Canada’s falling crime rate flies in face of Harper policies
TheStar.com – opinion/editorials – How low does Canada’s crime rate have to fall before the Harper Conservatives get the message that their ‘tough on crime’ agenda is misguided?
Jul 26 2013. Editorial
How low does Canada’s crime rate have to fall before the Harper Conservatives get the message? How much more money has to be spent on enforcing “tough on crime” laws before they admit the futility of this costly campaign?
The latest annual report from Statistics Canadashows that overall levels of crime were down yet again last year, and now stand at the lowest level since 1972. The number of homicides dropped a remarkable 10 per cent, due to a sharp reduction in the West, bringing the homicide rate to its lowest level since 1966, the far-off era of the Beatles and Lester Pearson.
The “crime severity index,” which captures both the number and seriousness of criminal offences, has dropped 28 per cent in the past decade — a wholly welcome development that governments and police forces should celebrate.
Instead, the Harper government has doubled down on its campaign against Canada’s phantom crime wave, passing a raft of high profile anti-crime bills and spending billions more on enforcement in a time of financial restraint in almost every other area.
Back in March, the Parliamentary Budget Office took a snapshot of the situation and found that Canada’s per-capita spending on the criminal justice system had jumped by 23 per cent in the previous 10 years, most of it under the Tories’ watch, while the crime rate was down by precisely the same amount – 23 per cent. To rub salt into the wound, three-quarters of the extra cost (some $5.3 billion) fell on the struggling provinces, which bear most responsibility for administering the justice system.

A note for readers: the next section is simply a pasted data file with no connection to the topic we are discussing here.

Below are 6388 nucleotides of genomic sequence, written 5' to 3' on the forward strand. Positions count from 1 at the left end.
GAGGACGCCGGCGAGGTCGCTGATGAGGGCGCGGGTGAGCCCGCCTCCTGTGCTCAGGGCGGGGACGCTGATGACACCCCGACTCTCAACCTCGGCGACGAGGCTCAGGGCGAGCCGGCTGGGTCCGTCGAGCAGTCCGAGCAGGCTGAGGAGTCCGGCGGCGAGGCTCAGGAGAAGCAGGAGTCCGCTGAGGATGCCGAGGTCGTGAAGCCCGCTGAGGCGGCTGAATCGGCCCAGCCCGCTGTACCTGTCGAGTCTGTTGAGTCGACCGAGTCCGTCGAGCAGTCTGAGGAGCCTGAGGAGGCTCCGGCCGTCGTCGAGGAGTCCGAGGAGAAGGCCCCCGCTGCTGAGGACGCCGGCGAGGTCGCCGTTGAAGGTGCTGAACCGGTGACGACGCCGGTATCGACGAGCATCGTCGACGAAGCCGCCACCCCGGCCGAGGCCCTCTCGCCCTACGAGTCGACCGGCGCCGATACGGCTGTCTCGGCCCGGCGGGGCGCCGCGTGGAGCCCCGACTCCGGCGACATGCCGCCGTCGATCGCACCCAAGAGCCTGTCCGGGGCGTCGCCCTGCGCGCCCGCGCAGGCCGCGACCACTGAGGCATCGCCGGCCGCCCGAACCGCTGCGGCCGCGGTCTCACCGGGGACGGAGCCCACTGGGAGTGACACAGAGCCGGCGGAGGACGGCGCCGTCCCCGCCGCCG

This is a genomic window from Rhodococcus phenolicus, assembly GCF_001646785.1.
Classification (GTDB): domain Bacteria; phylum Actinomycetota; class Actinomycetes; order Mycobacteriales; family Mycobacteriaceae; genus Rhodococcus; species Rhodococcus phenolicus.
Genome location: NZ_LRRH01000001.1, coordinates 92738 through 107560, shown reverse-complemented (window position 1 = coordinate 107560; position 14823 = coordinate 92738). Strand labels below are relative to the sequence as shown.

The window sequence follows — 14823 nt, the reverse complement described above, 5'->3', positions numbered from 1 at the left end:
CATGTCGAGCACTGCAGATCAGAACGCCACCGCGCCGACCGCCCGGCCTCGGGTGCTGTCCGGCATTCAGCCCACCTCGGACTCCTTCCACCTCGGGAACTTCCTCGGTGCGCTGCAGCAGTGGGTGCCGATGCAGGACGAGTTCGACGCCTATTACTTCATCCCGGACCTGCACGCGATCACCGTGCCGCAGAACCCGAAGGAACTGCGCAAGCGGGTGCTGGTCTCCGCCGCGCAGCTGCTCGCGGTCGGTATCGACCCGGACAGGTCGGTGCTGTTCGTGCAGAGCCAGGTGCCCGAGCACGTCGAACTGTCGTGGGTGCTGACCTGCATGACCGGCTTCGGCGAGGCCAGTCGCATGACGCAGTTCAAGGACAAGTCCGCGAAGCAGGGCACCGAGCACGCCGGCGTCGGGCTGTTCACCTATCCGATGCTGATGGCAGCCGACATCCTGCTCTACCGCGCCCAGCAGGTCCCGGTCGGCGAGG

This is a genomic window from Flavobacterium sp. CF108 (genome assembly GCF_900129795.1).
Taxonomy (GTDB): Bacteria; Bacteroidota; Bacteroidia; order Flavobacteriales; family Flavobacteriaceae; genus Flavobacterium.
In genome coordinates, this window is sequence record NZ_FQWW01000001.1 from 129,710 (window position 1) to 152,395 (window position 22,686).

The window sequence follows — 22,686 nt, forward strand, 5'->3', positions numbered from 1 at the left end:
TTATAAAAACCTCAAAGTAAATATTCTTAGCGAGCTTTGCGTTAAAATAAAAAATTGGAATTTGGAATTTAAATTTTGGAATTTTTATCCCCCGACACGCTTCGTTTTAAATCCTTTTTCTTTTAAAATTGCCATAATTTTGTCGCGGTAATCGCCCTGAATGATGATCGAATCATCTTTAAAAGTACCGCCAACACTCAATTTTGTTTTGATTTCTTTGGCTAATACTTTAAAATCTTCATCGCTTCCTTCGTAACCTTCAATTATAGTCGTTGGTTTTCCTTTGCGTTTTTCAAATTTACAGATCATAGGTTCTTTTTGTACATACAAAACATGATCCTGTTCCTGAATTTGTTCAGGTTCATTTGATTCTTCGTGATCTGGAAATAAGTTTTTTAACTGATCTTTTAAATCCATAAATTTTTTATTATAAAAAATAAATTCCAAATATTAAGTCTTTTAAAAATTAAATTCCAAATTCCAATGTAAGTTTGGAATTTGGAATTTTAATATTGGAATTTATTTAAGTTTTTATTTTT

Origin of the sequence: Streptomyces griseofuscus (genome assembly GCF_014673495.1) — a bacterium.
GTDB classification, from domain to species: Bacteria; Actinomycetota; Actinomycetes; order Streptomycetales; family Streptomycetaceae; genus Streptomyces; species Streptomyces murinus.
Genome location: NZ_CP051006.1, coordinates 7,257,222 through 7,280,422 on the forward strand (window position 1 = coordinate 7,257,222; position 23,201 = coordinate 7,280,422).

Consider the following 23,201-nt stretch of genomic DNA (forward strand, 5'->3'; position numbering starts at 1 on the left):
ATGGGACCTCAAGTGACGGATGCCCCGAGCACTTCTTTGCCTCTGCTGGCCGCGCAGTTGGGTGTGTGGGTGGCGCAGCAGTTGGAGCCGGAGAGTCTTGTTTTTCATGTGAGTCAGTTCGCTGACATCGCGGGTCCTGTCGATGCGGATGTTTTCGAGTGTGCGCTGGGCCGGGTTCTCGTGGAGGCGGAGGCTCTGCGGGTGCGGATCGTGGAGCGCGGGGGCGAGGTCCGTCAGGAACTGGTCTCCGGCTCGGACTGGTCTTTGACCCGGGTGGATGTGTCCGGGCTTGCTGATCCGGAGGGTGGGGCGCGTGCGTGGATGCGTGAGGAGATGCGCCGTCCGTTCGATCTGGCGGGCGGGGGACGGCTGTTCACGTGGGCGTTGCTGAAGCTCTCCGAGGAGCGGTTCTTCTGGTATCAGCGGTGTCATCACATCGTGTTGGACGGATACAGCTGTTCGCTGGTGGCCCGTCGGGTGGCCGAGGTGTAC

Absurdly, the government is taking credit for the latest drop in crime, as if the billions in extra spending is the price we must pay for a safer society. “These statistics show that our tough-on-crime policies are working,” aspokesperson for Public Safety Minister Steven Blaney said on Thursday.
In fact, there is no reason to believe that those policies have anything to do with less crime. Canada’s overall crime rate peaked in 1991 and has been falling steadily ever since. The same general trend is apparent across most of the United States, where laws and enforcement policies have varied widely.
Experts say there are many causes, but the biggest single reason is the aging population — there are simply fewer young men with a tendency to commit crimes. For the Conservatives, who came to power in 2006, to claim credit for more than two decades of dropping crime is as laughable as it is insupportable.
Fortunately, the stern face of the Harper government’s crime agenda, Vic Toews, quit politics earlier this month, to be replaced as public safety minister by the bland and inoffensive Blaney. It may be too much to hope that this government will openly reverse field on its pointless crime campaign. But it would be well-advised to quietly drop the rhetoric and put a halt to a crackdown that is neither necessary nor efficient.
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